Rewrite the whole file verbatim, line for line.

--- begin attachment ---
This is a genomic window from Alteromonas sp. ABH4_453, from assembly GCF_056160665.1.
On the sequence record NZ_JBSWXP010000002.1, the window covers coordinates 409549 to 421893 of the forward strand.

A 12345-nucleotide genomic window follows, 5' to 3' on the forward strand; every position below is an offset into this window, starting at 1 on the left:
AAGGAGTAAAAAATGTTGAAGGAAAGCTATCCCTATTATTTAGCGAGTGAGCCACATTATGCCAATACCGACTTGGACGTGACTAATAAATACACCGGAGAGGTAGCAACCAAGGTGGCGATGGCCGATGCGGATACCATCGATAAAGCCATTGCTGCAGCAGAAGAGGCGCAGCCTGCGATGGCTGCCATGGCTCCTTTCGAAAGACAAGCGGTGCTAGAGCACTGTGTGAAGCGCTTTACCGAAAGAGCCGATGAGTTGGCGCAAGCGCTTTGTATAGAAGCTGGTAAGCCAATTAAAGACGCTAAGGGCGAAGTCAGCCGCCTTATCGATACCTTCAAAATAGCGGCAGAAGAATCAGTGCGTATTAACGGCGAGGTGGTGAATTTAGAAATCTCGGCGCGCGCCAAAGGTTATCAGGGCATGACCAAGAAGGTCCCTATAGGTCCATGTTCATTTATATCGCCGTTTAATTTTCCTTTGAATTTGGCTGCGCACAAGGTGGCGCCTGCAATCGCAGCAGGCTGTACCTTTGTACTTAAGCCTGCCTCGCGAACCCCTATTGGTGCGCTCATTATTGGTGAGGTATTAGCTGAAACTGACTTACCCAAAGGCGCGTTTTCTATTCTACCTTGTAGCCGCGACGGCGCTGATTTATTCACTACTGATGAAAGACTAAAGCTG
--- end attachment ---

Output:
This is a genomic window from Alteromonas sp. ABH4_453, from assembly GCF_056160665.1.
On the sequence record NZ_JBSWXP010000002.1, the window covers coordinates 409549 to 421893 of the forward strand.

A 12345-nucleotide genomic window follows, 5' to 3' on the forward strand; every position below is an offset into this window, starting at 1 on the left:
AAGGAGTAAAAAATGTTGAAGGAAAGCTATCCCTATTATTTAGCGAGTGAGCCACATTATGCCAATACCGACTTGGACGTGACTAATAAATACACCGGAGAGGTAGCAACCAAGGTGGCGATGGCCGATGCGGATACCATCGATAAAGCCATTGCTGCAGCAGAAGAGGCGCAGCCTGCGATGGCTGCCATGGCTCCTTTCGAAAGACAAGCGGTGCTAGAGCACTGTGTGAAGCGCTTTACCGAAAGAGCCGATGAGTTGGCGCAAGCGCTTTGTATAGAAGCTGGTAAGCCAATTAAAGACGCTAAGGGCGAAGTCAGCCGCCTTATCGATACCTTCAAAATAGCGGCAGAAGAATCAGTGCGTATTAACGGCGAGGTGGTGAATTTAGAAATCTCGGCGCGCGCCAAAGGTTATCAGGGCATGACCAAGAAGGTCCCTATAGGTCCATGTTCATTTATATCGCCGTTTAATTTTCCTTTGAATTTGGCTGCGCACAAGGTGGCGCCTGCAATCGCAGCAGGCTGTACCTTTGTACTTAAGCCTGCCTCGCGAACCCCTATTGGTGCGCTCATTATTGGTGAGGTATTAGCTGAAACTGACTTACCCAAAGGCGCGTTTTCTATTCTACCTTGTAGCCGCGACGGCGCTGATTTATTCACTACTGATGAAAGACTAAAGCTG